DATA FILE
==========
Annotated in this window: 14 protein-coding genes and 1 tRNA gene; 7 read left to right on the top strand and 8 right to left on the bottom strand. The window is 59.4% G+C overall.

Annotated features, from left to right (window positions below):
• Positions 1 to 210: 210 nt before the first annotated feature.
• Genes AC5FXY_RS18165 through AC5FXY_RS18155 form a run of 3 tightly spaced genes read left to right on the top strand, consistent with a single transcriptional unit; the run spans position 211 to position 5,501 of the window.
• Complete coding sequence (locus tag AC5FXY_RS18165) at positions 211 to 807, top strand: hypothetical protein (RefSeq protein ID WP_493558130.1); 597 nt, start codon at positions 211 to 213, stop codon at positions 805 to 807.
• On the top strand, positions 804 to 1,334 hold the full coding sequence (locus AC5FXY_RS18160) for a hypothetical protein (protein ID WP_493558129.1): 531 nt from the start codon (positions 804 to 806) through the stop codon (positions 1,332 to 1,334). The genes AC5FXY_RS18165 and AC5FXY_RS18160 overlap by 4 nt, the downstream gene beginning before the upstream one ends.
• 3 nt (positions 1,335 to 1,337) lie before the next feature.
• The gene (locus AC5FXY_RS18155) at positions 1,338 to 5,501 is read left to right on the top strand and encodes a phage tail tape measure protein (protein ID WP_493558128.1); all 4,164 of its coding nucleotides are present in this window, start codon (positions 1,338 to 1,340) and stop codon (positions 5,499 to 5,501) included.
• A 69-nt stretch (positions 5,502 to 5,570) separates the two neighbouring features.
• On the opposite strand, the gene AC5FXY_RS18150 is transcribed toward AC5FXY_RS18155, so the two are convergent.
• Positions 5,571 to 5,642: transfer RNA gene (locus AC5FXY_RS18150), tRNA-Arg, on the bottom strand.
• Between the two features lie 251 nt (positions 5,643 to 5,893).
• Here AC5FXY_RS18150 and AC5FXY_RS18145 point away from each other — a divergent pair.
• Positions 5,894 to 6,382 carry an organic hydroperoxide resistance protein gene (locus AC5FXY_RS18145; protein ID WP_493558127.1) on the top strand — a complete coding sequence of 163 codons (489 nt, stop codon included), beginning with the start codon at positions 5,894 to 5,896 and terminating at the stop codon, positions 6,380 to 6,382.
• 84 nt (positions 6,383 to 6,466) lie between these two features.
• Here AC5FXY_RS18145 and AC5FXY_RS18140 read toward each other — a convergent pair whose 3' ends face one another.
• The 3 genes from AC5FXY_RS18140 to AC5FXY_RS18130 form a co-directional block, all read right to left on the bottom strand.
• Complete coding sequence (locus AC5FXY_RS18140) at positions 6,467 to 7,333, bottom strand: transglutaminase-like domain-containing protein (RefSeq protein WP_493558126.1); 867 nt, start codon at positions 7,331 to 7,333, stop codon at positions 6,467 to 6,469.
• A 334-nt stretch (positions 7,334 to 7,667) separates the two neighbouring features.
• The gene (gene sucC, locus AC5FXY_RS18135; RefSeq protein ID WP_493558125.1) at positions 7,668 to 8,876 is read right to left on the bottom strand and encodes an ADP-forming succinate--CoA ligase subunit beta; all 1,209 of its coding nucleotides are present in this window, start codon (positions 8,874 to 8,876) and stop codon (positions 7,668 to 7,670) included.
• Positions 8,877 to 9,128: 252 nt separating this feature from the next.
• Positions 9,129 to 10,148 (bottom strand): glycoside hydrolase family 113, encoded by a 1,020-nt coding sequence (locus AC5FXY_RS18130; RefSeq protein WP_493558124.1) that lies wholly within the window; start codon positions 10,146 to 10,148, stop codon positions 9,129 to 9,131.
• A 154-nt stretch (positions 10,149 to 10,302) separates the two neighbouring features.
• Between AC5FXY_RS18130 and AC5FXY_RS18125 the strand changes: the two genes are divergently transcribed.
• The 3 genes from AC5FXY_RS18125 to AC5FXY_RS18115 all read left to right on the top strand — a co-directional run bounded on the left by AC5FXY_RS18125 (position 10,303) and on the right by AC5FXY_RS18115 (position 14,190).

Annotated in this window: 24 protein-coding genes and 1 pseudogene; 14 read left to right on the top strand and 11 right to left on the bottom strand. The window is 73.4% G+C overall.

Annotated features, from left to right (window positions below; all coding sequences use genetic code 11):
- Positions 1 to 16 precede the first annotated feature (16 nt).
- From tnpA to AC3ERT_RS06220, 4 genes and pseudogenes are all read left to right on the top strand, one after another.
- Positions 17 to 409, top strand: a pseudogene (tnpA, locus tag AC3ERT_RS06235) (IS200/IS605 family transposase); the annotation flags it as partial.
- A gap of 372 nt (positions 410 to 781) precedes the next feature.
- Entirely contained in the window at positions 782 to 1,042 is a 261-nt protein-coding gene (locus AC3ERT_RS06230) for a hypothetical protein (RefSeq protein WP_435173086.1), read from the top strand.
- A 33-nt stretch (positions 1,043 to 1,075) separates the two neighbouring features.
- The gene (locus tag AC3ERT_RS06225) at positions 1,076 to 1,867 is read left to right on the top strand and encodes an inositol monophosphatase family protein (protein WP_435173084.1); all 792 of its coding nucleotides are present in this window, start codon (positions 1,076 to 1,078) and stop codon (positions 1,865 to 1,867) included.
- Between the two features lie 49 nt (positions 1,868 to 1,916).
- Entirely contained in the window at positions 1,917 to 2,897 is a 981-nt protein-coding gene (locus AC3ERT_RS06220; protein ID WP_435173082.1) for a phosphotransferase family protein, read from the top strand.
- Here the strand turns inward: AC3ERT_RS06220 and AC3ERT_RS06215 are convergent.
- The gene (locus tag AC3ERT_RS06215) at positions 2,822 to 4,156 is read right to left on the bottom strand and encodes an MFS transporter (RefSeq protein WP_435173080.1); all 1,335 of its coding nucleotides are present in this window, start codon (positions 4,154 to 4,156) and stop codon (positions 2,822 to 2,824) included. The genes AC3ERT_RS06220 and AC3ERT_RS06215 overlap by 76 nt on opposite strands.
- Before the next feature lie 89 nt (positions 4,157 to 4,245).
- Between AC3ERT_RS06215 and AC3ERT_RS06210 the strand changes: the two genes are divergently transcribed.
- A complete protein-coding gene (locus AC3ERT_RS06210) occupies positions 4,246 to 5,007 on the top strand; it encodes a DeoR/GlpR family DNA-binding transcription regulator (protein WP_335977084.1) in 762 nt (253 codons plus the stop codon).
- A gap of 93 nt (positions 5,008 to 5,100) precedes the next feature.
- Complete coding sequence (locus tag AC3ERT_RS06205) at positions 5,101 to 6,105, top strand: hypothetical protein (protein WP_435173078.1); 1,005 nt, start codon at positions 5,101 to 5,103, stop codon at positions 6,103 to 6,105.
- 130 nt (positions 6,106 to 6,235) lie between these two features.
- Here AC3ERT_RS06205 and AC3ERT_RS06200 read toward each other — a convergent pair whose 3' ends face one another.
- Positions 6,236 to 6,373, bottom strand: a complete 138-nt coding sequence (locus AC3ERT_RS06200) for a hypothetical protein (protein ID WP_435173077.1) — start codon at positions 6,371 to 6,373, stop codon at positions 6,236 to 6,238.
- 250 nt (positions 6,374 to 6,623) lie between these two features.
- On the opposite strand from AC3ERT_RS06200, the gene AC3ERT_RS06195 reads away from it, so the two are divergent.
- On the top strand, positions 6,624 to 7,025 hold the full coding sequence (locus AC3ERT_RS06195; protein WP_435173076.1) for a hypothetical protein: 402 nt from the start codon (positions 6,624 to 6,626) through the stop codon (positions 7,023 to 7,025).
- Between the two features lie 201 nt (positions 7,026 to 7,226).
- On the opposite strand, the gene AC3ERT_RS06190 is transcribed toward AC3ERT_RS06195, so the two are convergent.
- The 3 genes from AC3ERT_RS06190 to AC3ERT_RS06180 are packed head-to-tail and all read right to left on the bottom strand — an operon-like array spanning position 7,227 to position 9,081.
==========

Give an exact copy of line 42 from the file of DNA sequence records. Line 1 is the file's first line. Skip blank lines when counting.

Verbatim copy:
- A gap of 93 nt (positions 5,008 to 5,100) precedes the next feature.